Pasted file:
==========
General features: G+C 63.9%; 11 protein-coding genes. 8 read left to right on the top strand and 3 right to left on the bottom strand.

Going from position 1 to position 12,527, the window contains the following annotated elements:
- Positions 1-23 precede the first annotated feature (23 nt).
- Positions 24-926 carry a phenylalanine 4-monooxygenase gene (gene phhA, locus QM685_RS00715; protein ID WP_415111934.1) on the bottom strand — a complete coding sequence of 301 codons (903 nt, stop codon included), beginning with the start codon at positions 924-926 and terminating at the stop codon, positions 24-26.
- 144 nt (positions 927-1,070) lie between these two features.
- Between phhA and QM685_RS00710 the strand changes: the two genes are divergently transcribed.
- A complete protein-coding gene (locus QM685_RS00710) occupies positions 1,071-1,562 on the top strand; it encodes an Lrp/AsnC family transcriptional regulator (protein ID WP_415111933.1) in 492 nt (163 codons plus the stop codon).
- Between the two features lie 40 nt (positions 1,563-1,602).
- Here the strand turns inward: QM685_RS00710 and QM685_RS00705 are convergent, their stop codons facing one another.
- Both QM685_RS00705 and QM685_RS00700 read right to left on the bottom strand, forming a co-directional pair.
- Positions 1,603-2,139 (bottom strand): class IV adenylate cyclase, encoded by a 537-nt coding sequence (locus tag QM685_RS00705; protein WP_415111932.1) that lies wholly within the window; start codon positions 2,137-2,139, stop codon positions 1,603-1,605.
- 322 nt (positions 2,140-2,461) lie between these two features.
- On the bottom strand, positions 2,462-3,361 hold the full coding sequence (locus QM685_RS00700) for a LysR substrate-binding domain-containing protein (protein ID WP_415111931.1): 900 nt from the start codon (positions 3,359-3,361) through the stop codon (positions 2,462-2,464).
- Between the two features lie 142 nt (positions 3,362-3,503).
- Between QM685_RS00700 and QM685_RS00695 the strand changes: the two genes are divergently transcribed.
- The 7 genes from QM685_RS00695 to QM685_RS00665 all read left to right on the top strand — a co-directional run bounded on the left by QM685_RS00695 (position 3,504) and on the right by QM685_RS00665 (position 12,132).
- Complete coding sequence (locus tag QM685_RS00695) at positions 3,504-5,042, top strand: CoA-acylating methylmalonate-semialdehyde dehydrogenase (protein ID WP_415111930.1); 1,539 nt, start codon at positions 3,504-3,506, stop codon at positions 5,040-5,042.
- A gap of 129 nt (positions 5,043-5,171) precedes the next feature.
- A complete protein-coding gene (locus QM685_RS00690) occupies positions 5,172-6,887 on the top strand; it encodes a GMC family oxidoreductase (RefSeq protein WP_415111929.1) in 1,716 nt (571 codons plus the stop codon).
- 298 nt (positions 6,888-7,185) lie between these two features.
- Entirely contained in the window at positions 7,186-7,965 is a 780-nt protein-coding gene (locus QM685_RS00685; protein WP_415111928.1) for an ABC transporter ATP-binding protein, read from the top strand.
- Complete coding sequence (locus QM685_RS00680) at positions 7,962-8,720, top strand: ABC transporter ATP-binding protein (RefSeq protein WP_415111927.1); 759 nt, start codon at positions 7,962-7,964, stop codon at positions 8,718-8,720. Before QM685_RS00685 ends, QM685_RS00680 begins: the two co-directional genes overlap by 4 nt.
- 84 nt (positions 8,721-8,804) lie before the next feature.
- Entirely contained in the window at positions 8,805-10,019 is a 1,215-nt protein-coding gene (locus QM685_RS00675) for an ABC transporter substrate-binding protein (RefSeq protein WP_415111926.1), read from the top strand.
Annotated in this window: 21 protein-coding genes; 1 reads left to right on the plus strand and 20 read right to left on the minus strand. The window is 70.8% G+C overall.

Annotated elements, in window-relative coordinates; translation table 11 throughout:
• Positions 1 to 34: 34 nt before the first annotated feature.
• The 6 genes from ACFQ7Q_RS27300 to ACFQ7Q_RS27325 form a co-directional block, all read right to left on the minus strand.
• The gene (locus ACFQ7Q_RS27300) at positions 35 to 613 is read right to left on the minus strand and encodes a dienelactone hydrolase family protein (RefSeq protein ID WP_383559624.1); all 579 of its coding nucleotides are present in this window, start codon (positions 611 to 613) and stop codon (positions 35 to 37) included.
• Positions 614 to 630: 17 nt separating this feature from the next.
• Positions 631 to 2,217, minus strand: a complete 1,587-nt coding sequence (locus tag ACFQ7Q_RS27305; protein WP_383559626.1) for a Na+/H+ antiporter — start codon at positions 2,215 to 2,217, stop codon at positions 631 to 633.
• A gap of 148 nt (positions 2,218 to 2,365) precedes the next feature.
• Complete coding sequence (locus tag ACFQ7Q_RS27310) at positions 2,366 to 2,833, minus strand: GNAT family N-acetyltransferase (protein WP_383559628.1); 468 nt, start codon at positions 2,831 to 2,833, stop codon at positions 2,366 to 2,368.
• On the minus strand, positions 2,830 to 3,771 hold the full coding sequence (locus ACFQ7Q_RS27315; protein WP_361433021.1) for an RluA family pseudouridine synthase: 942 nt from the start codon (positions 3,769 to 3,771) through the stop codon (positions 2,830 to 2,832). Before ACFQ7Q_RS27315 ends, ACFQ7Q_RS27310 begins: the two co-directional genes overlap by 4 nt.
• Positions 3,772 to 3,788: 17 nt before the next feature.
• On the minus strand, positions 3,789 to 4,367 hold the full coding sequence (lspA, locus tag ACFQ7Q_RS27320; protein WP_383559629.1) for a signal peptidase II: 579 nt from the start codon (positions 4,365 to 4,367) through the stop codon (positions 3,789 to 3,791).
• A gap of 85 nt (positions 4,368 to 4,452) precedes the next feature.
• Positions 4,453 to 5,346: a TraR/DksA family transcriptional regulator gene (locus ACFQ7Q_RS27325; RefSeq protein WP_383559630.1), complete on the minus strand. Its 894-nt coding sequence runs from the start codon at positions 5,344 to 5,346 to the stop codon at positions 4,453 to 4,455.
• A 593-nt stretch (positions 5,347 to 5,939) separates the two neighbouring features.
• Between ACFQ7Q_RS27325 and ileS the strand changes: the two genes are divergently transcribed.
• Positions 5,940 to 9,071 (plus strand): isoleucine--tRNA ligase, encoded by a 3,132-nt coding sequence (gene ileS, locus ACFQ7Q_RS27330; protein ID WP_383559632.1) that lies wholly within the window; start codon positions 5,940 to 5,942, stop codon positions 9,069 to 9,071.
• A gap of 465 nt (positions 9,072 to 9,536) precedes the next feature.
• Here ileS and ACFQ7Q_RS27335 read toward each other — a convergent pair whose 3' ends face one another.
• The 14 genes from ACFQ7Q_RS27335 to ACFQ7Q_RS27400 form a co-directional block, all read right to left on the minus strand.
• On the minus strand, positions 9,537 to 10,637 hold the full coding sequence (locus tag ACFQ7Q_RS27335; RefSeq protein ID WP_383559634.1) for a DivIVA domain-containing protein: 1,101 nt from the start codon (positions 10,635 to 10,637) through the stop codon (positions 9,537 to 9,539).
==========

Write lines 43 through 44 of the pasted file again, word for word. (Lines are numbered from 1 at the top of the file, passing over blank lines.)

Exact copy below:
• Here ileS and ACFQ7Q_RS27335 read toward each other — a convergent pair whose 3' ends face one another.
• The 14 genes from ACFQ7Q_RS27335 to ACFQ7Q_RS27400 form a co-directional block, all read right to left on the minus strand.